|Ghantoot Polo and Racing Club||Abu Dhabi||United Arab Emirates||Collingwood vs. Adelaide||9 February 2008||6,102|
|SuperSport Park||Centurion||South Africa||Carlton vs. Fremantle||2 February 2008||3,500 – 5,222 |
|The Oval||London||United Kingdom||Various matches|
|Intramural Field at UCLA||Los Angeles||United States||Sydney vs. North Melbourne||15 January 2006||3,200|
|Westpac Stadium||Wellington||New Zealand||Brisbane vs. Adelaide||17 February 2001||7,500|
|Western Bulldogs vs. Hawthorn||29 January 2000||11,666|
|Newlands Cricket Ground||Cape Town||South Africa||Brisbane vs. Fremantle||22 February 1998||10,123|
|Basin Reserve||Wellington||New Zealand||Sydney vs. Melbourne||3 January 1998||7,820|
|Auckland||New Zealand||St Kilda vs. Geelong||5 October 1991||8,500|
|Civic Stadium||Portland, Oregon||United States||Melbourne vs. West Coast||12 October 1990||14,787|
|Joe Robbie Stadium||Miami||United States||Essendon vs. Hawthorn||14 October 1989||10,069|
|Collingwood vs. Geelong||8 October 1988||7,500|
|SkyDome||Toronto||Canada||Melbourne vs. Geelong||12 October 1989||24,639|
|Varsity Stadium||Toronto||Canada||Collingwood vs. Hawthorn||16 October 1988||18,500|
|Yokohama Stadium||Yokohama||Japan||Carlton vs. Hawthorn||3 November 1987||13,000|
|Essendon vs. Hawthorn||25 October 1987||25,000|
|BC Place||Vancouver||Canada||Melbourne vs. North Melbourne||18 October 1987||7,980|
|Melbourne vs. Sydney||9 October 1987||32,789|
|Athens||Greece||Carlton vs. All Stars||5 November 1972||3,000|
|Singapore||Singapore||Carlton vs. All Stars||12 November 1972||8,500|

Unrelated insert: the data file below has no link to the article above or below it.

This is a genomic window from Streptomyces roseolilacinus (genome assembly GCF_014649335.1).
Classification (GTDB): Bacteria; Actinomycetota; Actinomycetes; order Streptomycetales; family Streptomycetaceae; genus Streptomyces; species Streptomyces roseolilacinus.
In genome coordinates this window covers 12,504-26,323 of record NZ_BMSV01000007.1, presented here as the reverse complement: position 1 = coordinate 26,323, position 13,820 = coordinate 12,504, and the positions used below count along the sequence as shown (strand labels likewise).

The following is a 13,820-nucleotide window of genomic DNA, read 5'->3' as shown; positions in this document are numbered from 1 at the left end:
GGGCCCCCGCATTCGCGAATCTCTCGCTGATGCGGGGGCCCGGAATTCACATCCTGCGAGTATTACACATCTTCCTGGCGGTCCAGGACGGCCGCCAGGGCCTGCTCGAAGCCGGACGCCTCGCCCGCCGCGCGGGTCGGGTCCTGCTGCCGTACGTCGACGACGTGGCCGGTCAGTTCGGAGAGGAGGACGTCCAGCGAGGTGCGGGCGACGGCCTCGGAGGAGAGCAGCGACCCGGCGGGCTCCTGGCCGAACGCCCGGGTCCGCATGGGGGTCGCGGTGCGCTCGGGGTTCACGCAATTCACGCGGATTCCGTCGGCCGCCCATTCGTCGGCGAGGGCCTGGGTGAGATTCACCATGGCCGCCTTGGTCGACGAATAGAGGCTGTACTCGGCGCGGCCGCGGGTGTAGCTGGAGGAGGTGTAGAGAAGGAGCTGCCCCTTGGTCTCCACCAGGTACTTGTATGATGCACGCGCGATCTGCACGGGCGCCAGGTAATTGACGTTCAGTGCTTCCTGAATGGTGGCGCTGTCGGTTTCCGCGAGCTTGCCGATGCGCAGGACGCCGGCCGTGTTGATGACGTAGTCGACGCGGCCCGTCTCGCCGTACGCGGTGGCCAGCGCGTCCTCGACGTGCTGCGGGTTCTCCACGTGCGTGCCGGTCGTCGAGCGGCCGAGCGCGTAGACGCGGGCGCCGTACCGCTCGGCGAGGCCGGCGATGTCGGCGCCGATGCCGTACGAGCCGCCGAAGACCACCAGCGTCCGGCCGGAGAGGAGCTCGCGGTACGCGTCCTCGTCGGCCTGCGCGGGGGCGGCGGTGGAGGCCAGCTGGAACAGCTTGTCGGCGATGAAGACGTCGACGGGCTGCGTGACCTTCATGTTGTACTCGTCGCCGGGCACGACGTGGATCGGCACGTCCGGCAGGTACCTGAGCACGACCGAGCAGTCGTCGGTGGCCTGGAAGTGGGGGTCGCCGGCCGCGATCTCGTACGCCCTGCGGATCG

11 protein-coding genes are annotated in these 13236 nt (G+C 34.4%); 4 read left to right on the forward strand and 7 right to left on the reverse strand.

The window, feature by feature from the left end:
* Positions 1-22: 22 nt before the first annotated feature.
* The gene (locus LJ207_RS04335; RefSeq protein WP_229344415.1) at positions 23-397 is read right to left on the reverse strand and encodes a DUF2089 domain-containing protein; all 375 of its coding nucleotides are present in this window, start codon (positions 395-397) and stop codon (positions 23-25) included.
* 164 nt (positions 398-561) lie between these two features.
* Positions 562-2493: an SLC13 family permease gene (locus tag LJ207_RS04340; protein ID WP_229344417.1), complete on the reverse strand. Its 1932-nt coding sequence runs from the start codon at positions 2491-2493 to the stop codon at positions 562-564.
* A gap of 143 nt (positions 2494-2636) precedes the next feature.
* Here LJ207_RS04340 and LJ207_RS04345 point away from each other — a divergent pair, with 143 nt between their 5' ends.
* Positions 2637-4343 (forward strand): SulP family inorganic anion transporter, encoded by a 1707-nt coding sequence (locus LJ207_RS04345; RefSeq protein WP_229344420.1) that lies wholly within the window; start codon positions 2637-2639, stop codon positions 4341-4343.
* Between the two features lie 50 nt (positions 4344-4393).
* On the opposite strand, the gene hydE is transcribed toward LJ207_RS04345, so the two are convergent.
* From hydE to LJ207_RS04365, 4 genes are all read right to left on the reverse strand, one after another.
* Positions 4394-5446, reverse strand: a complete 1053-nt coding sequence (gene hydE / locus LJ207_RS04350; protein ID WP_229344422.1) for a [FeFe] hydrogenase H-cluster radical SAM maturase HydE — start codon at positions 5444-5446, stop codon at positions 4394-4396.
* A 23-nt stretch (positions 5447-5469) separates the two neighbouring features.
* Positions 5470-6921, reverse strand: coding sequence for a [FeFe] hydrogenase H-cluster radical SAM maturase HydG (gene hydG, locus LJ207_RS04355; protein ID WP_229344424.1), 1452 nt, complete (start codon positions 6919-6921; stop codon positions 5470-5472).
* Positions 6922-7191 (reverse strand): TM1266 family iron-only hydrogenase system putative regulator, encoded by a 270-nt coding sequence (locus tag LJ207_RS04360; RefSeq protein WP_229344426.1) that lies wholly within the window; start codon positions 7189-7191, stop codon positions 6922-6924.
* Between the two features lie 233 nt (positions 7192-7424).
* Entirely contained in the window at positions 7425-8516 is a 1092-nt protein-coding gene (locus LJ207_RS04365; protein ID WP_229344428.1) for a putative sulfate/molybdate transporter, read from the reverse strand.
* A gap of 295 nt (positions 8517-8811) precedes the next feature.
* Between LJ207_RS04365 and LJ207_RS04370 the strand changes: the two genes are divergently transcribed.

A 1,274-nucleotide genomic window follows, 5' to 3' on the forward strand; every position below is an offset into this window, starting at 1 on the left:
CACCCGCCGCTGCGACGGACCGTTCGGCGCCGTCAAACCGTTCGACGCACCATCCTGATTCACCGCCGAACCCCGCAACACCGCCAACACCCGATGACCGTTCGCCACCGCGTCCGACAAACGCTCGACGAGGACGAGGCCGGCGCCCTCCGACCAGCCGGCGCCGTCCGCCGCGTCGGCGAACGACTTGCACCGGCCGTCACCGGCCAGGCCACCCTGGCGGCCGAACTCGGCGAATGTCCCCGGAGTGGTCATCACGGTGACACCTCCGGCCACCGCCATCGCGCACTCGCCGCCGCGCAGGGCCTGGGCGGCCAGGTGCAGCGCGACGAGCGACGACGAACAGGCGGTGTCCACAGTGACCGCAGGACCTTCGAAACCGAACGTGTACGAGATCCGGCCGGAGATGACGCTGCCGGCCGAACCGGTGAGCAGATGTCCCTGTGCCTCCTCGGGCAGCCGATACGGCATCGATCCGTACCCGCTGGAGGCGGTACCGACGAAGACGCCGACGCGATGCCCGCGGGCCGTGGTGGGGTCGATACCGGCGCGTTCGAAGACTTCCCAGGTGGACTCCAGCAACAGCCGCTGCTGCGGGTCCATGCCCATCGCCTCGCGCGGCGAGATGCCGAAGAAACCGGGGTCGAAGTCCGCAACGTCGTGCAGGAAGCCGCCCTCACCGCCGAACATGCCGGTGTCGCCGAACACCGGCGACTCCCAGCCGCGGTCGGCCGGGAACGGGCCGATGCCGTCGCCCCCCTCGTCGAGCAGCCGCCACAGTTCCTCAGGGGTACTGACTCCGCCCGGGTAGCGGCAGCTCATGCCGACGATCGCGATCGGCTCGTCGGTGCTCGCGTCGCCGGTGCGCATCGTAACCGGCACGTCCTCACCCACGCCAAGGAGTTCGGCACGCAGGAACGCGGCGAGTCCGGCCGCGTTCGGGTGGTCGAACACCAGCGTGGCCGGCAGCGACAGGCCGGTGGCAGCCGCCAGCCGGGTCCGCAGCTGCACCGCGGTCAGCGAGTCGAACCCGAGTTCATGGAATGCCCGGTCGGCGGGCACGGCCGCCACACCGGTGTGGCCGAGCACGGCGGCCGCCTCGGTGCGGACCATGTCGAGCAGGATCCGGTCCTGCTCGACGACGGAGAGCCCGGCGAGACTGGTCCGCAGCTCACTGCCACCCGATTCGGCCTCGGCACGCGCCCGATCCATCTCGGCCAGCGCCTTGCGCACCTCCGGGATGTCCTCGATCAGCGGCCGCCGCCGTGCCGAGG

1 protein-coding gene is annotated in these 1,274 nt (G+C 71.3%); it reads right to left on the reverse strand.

|Crystal Palace National Sports Centre||London||England||Australia vs. Britain||?, 1967||?|
|Big Rec Stadium||Los Angeles||United States||Geelong vs. Melbourne||26 October 1963||3,500|
|Honolulu||United States||Geelong vs. Melbourne||20 October 1963||1,500|
|Queen's Club||London||England||Australian Division vs. Training Groups||28 October 1916||3,000|
AFL Women's venues
Below are the venues that were used during the 2017 AFL Women's season.
|Blacktown International Sportspark||Sydney, New South Wales||Greater Western Sydney||10,000|
|Casey Fields||Melbourne, Victoria||Melbourne||12,000|
|Domain Stadium||Perth, Western Australia||Fremantle||43,500|
|Fremantle Oval||Perth, Western Australia||Fremantle||17,500|
|IKON Park||Melbourne, Victoria||Carlton||22,000|
|Manuka Oval||Canberra, Australian Capital Territory||Greater Western Sydney||16,000|
|Norwood Oval||Adelaide, South Australia||Adelaide||22,000|
|Olympic Park Oval||Melbourne, Victoria||Collingwood||3,000|
|Rushton Park||Mandurah, Western Australia||Fremantle||9,000|
|South Pine Sports Complex||Brisbane, Queensland||Brisbane||3,000|
|Thebarton Oval||Adelaide, South Australia||Adelaide||15,000|
|TIO Stadium||Darwin, Northern Territory||Adelaide||14,000|
|VU Whitten Oval||Melbourne, Victoria||Western Bulldogs||12,000|
- List of Australian cricket grounds
- List of ice rinks in Australia
- List of indoor arenas in Australia
- List of National Basketball League (Australia) venues
- List of Australian rugby league stadiums
- List of Australian rugby union stadiums
- List of soccer stadiums in Australia
- List of Oceanian stadiums by capacity